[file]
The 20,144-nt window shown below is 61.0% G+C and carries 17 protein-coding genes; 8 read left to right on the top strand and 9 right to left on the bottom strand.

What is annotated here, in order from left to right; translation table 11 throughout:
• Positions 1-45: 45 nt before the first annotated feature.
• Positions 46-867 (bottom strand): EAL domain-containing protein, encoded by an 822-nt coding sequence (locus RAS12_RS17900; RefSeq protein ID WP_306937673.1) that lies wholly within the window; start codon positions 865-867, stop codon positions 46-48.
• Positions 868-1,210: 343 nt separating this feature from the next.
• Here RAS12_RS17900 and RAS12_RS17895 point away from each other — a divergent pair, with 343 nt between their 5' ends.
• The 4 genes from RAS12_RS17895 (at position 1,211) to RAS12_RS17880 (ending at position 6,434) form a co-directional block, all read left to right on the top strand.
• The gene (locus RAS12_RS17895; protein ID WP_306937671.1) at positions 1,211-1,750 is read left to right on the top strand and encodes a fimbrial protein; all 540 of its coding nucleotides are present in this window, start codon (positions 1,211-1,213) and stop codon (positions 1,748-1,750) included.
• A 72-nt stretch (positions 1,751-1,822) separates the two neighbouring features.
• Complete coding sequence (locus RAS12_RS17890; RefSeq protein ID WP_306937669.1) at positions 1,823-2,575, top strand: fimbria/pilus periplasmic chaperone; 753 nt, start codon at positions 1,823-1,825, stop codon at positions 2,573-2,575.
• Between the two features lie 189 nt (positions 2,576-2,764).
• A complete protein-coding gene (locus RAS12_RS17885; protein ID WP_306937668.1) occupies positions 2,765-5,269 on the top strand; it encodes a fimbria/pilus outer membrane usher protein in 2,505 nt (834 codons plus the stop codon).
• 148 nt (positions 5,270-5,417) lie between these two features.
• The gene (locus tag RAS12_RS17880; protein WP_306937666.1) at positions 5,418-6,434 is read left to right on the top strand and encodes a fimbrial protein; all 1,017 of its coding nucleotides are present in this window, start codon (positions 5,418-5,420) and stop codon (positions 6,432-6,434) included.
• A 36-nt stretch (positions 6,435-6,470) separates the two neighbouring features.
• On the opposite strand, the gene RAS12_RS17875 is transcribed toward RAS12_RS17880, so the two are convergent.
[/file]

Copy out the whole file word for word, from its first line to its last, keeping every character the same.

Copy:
The 20,144-nt window shown below is 61.0% G+C and carries 17 protein-coding genes; 8 read left to right on the top strand and 9 right to left on the bottom strand.

What is annotated here, in order from left to right; translation table 11 throughout:
• Positions 1-45: 45 nt before the first annotated feature.
• Positions 46-867 (bottom strand): EAL domain-containing protein, encoded by an 822-nt coding sequence (locus RAS12_RS17900; RefSeq protein ID WP_306937673.1) that lies wholly within the window; start codon positions 865-867, stop codon positions 46-48.
• Positions 868-1,210: 343 nt separating this feature from the next.
• Here RAS12_RS17900 and RAS12_RS17895 point away from each other — a divergent pair, with 343 nt between their 5' ends.
• The 4 genes from RAS12_RS17895 (at position 1,211) to RAS12_RS17880 (ending at position 6,434) form a co-directional block, all read left to right on the top strand.
• The gene (locus RAS12_RS17895; protein ID WP_306937671.1) at positions 1,211-1,750 is read left to right on the top strand and encodes a fimbrial protein; all 540 of its coding nucleotides are present in this window, start codon (positions 1,211-1,213) and stop codon (positions 1,748-1,750) included.
• A 72-nt stretch (positions 1,751-1,822) separates the two neighbouring features.
• Complete coding sequence (locus RAS12_RS17890; RefSeq protein ID WP_306937669.1) at positions 1,823-2,575, top strand: fimbria/pilus periplasmic chaperone; 753 nt, start codon at positions 1,823-1,825, stop codon at positions 2,573-2,575.
• Between the two features lie 189 nt (positions 2,576-2,764).
• A complete protein-coding gene (locus RAS12_RS17885; protein ID WP_306937668.1) occupies positions 2,765-5,269 on the top strand; it encodes a fimbria/pilus outer membrane usher protein in 2,505 nt (834 codons plus the stop codon).
• 148 nt (positions 5,270-5,417) lie between these two features.
• The gene (locus tag RAS12_RS17880; protein WP_306937666.1) at positions 5,418-6,434 is read left to right on the top strand and encodes a fimbrial protein; all 1,017 of its coding nucleotides are present in this window, start codon (positions 5,418-5,420) and stop codon (positions 6,432-6,434) included.
• A 36-nt stretch (positions 6,435-6,470) separates the two neighbouring features.
• On the opposite strand, the gene RAS12_RS17875 is transcribed toward RAS12_RS17880, so the two are convergent.